Scott: Absolutely, it makes the job of prosecuting a patent and getting intellectual property protection that much easier, because examiners, once they see unexpected results, they have a different viewpoint as to whether or not something would be obvious. So this makes it easier to obtain intellectual property protection, but also it allows the attorneys that are doing the prosecution to review exactly what was done and how it was done, and look for other aspects of protection that might not have been appreciated before.
Sometimes being the first to get to a point, and being the first to see something, is a key element of getting the patent protection.
David: These results are fairly recent; I'm assuming the company has filed provisionals as you've mentioned. So how long would patents on these unanticipated results, or the prospect of Zerenex resulting in unanticipated effects, how long could those patents protect the drug?
Scott: Well the way that the patent is set up right now is that you file for a provisional application, and then typically one year later you file for the non-provisional. So that first year, plus the non-provisional, gives you 20 years from its filing date. So you can have protection that would reach out 21 years from that initial filing date. And you get your protection as soon as the patent is issued, up until that particular end of the term.
David: So just wrapping up. So your overall impression on the patent portfolio. How long do you think Zerenex can be an exclusive product in the US? How confident are you in the whole overall IP package here?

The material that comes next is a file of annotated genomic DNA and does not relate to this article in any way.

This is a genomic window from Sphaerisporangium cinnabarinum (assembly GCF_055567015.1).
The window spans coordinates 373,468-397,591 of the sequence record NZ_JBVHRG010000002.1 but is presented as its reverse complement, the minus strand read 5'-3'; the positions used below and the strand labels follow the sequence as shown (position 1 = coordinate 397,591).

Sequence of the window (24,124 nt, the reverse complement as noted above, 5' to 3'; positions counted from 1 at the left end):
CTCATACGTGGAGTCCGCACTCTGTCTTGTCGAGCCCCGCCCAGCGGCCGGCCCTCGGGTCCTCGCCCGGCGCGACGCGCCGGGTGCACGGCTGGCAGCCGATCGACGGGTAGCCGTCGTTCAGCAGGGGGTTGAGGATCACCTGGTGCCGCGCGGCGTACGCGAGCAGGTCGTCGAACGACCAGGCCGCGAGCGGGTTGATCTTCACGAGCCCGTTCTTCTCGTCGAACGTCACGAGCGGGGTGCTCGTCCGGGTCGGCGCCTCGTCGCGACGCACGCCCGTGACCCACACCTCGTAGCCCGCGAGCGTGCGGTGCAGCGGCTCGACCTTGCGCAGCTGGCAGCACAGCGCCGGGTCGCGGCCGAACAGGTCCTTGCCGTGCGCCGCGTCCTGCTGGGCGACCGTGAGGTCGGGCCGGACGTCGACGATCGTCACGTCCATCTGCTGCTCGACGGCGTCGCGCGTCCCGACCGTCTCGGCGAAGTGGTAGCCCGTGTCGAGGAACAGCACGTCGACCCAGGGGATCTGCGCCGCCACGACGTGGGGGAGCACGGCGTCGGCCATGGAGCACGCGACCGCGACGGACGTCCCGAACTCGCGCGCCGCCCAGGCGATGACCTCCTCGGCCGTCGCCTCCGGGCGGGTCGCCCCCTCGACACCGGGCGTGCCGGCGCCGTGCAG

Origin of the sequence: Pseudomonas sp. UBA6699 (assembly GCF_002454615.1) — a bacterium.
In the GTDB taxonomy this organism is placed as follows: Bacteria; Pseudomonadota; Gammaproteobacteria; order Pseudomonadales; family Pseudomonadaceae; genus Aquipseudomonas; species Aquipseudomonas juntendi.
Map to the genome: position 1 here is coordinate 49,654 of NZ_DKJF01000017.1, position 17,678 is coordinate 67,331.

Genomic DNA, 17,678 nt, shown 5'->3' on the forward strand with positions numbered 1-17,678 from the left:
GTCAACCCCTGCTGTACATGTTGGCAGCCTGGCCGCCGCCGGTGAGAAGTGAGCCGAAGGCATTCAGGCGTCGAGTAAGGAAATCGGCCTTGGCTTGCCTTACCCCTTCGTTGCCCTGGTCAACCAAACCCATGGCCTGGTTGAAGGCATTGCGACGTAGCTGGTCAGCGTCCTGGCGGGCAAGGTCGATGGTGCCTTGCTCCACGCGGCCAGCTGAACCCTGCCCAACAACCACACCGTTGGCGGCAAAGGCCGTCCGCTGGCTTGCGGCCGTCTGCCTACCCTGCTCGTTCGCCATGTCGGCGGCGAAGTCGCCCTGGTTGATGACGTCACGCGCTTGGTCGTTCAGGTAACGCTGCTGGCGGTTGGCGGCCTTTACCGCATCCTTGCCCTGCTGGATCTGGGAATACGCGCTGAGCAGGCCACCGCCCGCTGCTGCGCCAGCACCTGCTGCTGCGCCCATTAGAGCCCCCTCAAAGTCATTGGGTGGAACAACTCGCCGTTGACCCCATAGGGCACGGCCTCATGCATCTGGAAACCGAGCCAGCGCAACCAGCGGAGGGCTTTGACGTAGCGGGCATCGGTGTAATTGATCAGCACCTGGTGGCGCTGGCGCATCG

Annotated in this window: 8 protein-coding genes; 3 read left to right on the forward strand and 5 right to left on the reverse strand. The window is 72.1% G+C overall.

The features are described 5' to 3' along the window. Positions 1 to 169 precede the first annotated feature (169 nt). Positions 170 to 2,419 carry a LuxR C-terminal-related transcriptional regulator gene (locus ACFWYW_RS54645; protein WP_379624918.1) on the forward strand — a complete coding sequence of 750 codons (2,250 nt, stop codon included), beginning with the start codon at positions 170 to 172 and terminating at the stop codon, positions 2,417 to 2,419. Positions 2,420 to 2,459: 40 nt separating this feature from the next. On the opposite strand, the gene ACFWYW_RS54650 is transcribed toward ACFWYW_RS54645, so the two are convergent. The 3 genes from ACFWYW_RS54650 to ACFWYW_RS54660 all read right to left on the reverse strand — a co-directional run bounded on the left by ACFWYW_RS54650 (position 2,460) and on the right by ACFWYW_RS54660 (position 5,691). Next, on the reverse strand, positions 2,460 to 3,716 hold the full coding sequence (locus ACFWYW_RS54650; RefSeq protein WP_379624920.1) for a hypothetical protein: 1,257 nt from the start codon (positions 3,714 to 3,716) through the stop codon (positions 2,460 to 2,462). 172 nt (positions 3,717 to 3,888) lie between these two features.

Scott: Looking at the particular patents that I've seen that have been issued, it looks like they go out to 2024 and periods like that. If we have something coming from these unexpected results that would be patentable for the same use or for a similar use, that could stretch it out for another 21 years from when they first filed for the patent. I'm not aware of any particular dates that they filed, so I can't say anything about those new patents, but I would say that we're going out to the 2024-2026 time period. Some of the patents that have been issued have what are called patent term adjustments, which are time added due to regulatory review lost at the Patent and Trademark Office. Sometimes those particular extensions for time lost at the Patent and Trademark Office can be compromised by terminal disclaimers or something like that. Now I have not looked at that particular issue other than to note that some of them have already been given patent term extensions that would extend the term.